11 Responses to Two Yankees Trade Proposals

  1. Bryan

    First proposal would never happen. Russo and Miranda are both AAAA players, and will never put up those numbers in the MLB.

    And the fact that you’re calling Albaladejo a “potentially dominant reliever” has me cracking up.

  2. Stu Baron

    Why would the Braves deal an inexpensive young stud like Medlen, who posted Tommy Hanson-like numbers in the minors, for a retread like Vazquez with a big contract?

    Honestly Paul, you sound like a typical Yankees fan with the arrogance to think that other teams will fall all over themselves to give up whomever the Yankees want in exchange for whatever marginal talent they wish to dump!

  3. Yankee1010

    Vazquez stunk in the 1st half of 2004? Hmmm … Why let the facts get in the way? But sure, keep on citing his 2nd half while he was hurt and a few starts this year. Don’t want to ruin your narrative.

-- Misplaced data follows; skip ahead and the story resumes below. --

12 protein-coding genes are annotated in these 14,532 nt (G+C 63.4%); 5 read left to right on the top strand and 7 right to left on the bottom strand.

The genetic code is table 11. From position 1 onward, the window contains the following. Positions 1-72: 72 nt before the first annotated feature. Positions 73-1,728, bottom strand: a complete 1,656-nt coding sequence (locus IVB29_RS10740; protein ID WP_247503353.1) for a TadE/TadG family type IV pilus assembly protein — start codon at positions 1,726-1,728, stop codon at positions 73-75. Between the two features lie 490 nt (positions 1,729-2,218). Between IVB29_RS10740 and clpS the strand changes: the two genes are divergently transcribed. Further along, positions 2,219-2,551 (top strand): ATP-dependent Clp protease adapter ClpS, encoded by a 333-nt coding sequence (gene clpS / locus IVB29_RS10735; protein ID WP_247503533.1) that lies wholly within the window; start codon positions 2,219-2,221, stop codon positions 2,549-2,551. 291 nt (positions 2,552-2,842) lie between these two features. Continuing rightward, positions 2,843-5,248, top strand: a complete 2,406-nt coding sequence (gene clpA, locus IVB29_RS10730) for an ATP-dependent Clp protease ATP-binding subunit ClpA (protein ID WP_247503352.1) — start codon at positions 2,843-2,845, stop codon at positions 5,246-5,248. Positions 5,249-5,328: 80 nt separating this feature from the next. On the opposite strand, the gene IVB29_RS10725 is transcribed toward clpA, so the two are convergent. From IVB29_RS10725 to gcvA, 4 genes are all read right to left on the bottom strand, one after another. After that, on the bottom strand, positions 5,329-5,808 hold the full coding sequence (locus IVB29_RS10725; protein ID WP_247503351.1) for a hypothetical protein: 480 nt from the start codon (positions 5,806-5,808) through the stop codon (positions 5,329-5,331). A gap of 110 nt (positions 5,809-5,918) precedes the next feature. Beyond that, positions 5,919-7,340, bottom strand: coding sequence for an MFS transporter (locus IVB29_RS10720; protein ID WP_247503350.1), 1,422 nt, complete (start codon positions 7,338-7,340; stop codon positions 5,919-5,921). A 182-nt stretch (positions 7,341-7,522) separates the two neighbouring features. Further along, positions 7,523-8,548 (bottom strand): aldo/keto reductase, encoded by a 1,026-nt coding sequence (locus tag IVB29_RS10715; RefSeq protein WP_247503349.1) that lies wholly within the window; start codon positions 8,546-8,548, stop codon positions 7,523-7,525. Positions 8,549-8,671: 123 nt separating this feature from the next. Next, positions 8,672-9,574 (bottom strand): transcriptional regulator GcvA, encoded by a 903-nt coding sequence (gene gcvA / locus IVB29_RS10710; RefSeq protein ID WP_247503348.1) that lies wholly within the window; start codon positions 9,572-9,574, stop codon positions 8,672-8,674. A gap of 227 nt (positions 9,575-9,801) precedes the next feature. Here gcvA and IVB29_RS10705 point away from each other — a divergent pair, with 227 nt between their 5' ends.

Among the many ridiculous things in this post, there is no way in the world they want Figgins’ contract.

  4. Paul Catalano

    AAAA players….like Brett Gardner was a AAAA player? Like Cervelli, who could never be a player in the majors?

    Vasquez had a nice start to 2004. Not spectacular, but a nice 3.56 ERA. After that, he was awful. And this season he’s given up a league-leading 8 HRs. As his fastball has slowed, he is a national league pitcher only. Don’t want to ruin your narrative, but he won’t succeed in NY. So why not trade him to a team where he would be successful.

    Figgins contract would be taken by Cashman, because as Cashman is spouting OBP, Figgins OBP last year was 7th in the AL.

    Medlen a stud? Really?

    Albaladejo a “potentially dominant reliever”. Yes. Albaladejo had a 1.88 in his brief time in Washington. And in the Yankees minor league system he’s been tremendous. back in the NL, why would you not say he could potentially be outstanding?

    And this has nothing to do with being an arrogant Yankee fan. Seattle spent a ton of money this offseason to get back to the playoffs. Lee could leave after the season. They have to hit it now. Why not take a chance on some players doing well in AAA? Or should you stick with Kotchman and Jack Wilson to get you to the playoffs. And in Bobby Cox’s last season, why wouldn’t you get back the pitcher who led your team last year?

  5. Ben Vinutti